Entity Framework Many to Many Relationship<!-- --> | <!-- -->Patrick Desjardins Blog
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Entity Framework Many to Many Relationship

Posted on: November 23, 2015

The theory for many to many relationship is simple: you map two entities with key that you define on each side and Entity Framework generate the table that you have assigned the name with. Something like the code below works perfectly. The problem occurs when you want to save entities later.

1this.HasMany(d => d.Moderators).WithMany(d => d.ContestsUserModerate).Map(ul=> { ul.MapRightKey("ApplicationUserModeratorId"); ul.MapLeftKey("ContestId"); ul.ToTable("ContestModerators", Constants.SchemaNames.User); });

The problem is is you save the entity on which you configured the many to many relationship than you might get problem with Entity Framework trying to insert the two entities you are trying to maps. The problem is that if you have entity A that try to have B than A.B is having the entity and not a foreign key attribute. The same is true for B.A which is having a collection of A. In both case, it's a collection of entities. The problem is bigger than just trying to insert those entity cause you could just write in your save method a code to mark those collection's entities the status to UnChanged. But, the problem is that if you have rich entities than this one will contains other entities. So you have to go through all of its entities and handle all states of each properties or nullify all properties and use the foreign key properties. This is simply not viable for big classes.

The solution is to forget about the Map method of Entity Framework and to create your own association entity.

For example, the previous code we were having an Entity called Contest that try to get a many to many to ApplicationUser. So, you create a ContestApplicationUser class. Than, you have in both entities (Contest and ApplicationUser) a collection of the new class you just created : ContestApplicationUser. You need to create a configuration for ContestApplicationUser which will define the primary key which should be the primary key of both entities. This can be done by specifying in an anonymous class both primary key of your classes. Finally, you need to specify that both properties are required in the class and that this one has a relationship to the specific entity they both represent.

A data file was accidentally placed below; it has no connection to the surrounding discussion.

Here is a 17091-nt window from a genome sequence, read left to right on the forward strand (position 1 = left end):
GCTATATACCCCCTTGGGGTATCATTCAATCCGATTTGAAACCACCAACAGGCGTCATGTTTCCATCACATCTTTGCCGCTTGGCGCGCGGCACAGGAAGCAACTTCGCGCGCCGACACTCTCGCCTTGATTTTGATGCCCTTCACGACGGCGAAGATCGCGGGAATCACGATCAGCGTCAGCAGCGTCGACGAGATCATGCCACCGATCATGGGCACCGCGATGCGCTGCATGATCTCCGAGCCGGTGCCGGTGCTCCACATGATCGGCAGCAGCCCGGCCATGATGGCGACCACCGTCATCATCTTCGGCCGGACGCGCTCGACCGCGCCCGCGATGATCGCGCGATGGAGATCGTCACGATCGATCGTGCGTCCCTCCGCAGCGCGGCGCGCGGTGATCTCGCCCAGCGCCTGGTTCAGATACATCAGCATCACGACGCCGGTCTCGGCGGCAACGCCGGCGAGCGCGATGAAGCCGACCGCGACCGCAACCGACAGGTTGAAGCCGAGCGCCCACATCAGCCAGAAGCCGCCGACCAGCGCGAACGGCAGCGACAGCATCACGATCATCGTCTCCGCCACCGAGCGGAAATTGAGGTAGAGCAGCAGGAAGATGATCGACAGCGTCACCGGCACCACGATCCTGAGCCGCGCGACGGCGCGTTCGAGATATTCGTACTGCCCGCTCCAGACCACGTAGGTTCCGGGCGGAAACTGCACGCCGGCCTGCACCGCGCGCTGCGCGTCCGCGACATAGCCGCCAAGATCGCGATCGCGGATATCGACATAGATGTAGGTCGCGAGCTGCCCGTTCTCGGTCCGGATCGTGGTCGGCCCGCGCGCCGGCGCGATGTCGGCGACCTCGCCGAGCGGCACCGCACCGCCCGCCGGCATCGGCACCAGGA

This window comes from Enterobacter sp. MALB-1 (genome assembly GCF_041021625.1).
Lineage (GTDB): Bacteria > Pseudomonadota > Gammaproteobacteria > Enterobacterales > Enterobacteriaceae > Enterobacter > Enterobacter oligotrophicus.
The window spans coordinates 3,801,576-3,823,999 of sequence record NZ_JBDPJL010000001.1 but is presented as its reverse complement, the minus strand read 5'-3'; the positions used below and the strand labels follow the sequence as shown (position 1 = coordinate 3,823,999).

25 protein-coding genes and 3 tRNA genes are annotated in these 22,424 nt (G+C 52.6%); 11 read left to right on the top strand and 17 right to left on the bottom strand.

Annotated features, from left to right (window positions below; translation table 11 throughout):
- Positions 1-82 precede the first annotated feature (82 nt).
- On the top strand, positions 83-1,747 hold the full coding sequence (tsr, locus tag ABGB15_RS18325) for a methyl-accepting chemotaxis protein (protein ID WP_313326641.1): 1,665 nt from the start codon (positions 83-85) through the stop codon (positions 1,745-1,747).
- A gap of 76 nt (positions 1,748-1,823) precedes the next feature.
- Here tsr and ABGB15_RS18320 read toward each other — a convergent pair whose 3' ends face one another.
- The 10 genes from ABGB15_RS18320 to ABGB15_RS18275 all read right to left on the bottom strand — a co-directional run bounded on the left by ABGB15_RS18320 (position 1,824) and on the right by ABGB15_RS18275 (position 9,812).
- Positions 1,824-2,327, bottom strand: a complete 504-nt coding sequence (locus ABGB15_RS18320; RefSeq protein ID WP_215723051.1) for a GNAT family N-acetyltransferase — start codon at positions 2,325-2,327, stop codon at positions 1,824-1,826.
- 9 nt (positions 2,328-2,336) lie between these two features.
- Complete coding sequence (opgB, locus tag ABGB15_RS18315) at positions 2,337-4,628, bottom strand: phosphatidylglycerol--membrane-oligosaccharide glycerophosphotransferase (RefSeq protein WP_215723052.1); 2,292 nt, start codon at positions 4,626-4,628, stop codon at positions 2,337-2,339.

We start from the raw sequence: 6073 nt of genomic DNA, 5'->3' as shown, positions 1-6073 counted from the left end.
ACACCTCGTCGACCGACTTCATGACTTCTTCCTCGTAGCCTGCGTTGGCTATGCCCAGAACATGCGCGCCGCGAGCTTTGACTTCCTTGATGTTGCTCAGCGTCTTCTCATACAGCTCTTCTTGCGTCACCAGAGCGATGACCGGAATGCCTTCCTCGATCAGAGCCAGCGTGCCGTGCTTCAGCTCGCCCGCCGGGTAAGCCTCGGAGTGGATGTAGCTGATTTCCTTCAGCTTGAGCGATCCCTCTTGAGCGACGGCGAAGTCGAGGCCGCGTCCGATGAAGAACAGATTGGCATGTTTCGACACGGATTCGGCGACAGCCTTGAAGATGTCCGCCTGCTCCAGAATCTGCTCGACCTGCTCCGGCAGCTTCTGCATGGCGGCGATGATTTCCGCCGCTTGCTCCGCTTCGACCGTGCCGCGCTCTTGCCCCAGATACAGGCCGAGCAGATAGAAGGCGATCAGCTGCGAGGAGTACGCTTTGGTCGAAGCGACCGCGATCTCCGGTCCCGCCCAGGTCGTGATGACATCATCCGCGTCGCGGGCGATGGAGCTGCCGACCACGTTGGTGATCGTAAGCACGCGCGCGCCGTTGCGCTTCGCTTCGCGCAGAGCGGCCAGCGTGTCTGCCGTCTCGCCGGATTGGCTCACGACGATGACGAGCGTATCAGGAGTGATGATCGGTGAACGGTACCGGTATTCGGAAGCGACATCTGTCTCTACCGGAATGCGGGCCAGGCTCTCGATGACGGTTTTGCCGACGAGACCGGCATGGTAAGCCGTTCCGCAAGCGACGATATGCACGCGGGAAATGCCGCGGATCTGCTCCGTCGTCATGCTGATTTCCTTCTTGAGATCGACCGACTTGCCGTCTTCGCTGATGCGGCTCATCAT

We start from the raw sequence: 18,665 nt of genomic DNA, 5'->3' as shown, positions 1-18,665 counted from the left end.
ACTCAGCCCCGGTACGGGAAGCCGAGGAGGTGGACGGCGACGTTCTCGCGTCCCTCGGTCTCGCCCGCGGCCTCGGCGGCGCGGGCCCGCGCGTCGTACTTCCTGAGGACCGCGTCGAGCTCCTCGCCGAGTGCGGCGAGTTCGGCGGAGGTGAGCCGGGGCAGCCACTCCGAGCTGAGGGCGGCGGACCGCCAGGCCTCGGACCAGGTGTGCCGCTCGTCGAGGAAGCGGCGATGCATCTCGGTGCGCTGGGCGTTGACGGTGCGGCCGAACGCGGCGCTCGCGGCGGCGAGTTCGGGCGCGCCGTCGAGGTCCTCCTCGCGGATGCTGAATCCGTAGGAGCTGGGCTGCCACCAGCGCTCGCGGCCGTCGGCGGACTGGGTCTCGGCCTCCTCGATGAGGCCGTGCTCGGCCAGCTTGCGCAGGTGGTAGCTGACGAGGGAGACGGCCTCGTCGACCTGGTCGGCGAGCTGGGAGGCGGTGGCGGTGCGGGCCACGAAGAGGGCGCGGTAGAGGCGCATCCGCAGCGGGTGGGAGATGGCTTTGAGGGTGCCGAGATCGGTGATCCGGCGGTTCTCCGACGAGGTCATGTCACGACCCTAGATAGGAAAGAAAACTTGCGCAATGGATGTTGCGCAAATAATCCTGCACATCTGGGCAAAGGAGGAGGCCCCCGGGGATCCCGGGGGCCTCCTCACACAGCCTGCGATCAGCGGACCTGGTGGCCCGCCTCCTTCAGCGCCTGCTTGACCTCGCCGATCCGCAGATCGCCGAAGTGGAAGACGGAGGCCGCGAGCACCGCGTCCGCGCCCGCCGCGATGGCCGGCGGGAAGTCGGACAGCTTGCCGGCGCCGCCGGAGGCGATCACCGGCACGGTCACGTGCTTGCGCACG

1public class ContestApplicationUserConfiguration : AssociationConfiguration<ContestApplicationUser> { public ContestApplicationUserConfiguration() : base(Constants.SchemaNames.Contest) { this.HasKey(c => new { UserId = c.UserId, ContestId = c.ContestId }); this.HasRequired(d => d.Contest).WithMany(d => d.Users).HasForeignKey(d => d.ContestId); this.HasRequired(d => d.User).WithMany(d => d.Contests).HasForeignKey(d => d.UserId); } }

The AssociationConfiguration class is a class I created that simply an helper that create the table name with the type of the entity.

1public abstract class AssociationConfiguration<T> : EntityTypeConfiguration<T> where T : class { protected AssociationConfiguration(string schemaName) { ToTable(typeof(T).Name, schemaName); } }

From here, it's very simple to save any new associations. You just need to instantiate the class, ContestApplicationUser and you just fill up the two properties for the foreign keys. On the other way around, when you load the entities with the collection you will include the collection and the other side.

1.Include(d => d.Users) .Include(d => d.Users.Select(f=>f.User))

No more hassle when saving and still the full ledge entity when loading. One caveat of this solution is that you cannot insert new association before having both of the entity already inserted.